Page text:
The crowd gathered at the Brookhaven Chamber of Commerce listened as presentations were to honor local officials and volunteers.

At the entrance to the ballroom of Villa Christina, Arthur Freeman beamed as he looked across the room at the nearly 200 people chatting, sipping wine and eating hors d’oeuvres as a bright, early spring sun set behind the windows.

“You hear that?” he asked. “That’s buzz.”

Freeman, the executive director of the Brookhaven Chamber of Commerce, was pleased by the turnout at the Brookhaven Chamber of Commerce’s inaugural reception on March 14.

Community leaders, business people and elected officials from Brookhaven, Dunwoody, DeKalb County and a few state legislators gathered to celebrate the organization’s official debut.

“I think of it as a debutante ball, our coming-out party,” Freeman said.

Freeman hopes to keep that buzz going as the organization looks for members and starts new programs and initiatives in the community.

The chamber, which has signed up nearly 40 members so far, already has a host of programs and events planned for its first year.

Freeman said the chamber has plans for a “listen and learn educational series,” monthly networking events, speakers every two months, a “chairman’s circle luncheon” for business leaders and city officials to talk about issues, two yearly

galas and six general membership meetings. “Not bad for nine weeks,” Freeman said of the young organization’s progress.

About three months ago, the chamber evolved from the Brookhaven Community Connection, a networking group for Brookhaven business people. Freeman said the chamber had the advantage of building on its groundwork.

“My board of directors that I came out of the gate with in December was the board of directors from the Brookhaven Community Connection,” Freeman said. “That’s one of the reasons we’ve been able to do it. It looks like it’s only been nine weeks, but the reality is, it’s been four years.”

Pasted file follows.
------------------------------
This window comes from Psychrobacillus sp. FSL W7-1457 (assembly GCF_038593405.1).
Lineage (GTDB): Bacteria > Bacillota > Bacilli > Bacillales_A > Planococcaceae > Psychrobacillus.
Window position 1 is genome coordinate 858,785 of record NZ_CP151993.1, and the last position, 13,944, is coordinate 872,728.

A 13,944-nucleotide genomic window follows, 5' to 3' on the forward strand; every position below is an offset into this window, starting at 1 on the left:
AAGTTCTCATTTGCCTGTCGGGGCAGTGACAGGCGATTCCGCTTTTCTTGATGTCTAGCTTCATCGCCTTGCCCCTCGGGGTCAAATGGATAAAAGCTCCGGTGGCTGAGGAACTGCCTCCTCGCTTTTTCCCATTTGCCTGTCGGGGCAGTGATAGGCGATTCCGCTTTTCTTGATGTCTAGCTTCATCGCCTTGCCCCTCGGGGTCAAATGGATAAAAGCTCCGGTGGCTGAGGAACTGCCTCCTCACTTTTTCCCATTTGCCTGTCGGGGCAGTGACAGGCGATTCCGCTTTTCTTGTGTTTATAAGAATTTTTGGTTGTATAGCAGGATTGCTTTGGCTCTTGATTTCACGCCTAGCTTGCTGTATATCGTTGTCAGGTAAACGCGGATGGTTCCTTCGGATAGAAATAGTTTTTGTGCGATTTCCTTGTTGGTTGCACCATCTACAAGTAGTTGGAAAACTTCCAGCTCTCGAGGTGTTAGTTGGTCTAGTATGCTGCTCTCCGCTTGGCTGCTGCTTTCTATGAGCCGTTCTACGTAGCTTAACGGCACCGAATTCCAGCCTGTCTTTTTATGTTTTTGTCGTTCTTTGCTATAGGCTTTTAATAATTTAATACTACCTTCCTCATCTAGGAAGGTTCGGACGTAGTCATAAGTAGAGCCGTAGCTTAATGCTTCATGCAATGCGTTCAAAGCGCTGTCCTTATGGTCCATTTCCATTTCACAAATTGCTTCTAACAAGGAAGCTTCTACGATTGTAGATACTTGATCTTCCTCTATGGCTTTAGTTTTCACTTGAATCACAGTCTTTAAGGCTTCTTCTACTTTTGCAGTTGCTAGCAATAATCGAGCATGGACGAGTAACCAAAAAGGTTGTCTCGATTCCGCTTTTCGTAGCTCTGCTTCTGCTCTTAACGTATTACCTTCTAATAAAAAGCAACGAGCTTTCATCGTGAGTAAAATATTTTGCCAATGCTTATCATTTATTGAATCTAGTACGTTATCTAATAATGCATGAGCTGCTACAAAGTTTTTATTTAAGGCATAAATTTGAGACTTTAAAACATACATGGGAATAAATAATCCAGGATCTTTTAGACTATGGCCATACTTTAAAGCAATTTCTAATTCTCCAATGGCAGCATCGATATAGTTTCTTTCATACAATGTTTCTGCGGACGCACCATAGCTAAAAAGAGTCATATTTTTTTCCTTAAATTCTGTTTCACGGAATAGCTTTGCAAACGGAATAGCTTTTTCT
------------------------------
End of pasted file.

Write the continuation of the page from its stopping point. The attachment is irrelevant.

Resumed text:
Like the BCC, the chamber of commerce will not be limited to for-profit businesses. Freeman said civic associations and religious groups are invited to join, as well.

While Freeman realizes that businesses may have inherently different interests than homeowners groups at times, he sees the chamber as an organization that can help solve conflicts.

“That’s one of the reasons I want them at the table — so you can have a neutral place to work these issues out,” Freeman said.

The Brookhaven Chamber of Commerce will be joining what is already a thriving business community in the Perimeter area. The Sandy Springs/Perimeter Chamber of Commerce, the Dunwoody Chamber of Commerce, the North Fulton Chamber of Commerce and the Perimeter Business Association are all within just a few miles of each other.

Tom Mahaffey, executive director of the Sandy Springs/Perimeter Chamber of Commerce, said he sees the addition of the Brookhaven chamber as beneficial for the region.

“I don’t think it’s a bad thing at all. We’re a close community and region, and we work together as a region,” Mahaffey said. “Sandy Springs and Dunwoody have been very connected since the inception of both chambers. I don’t see why Brookhaven would not join with us.”

He doesn’t believe a new chamber will be a threat to any of the existing organizations. “I don’t think it’s going to affect our investors or membership base. Each of us will have our own base of companies we will partner with,” Mahaffey said.

Joe DeVita, the founder of the Dunwoody Chamber of Commerce, has also been helping the Brookhaven chamber get started. DeVita said the Brookhaven chamber will be able to work jointly on regional efforts with other chambers in the area.

“Economic development is something you don’t do in a bubble. It’s a regional effort and it takes regional partners,” DeVita said.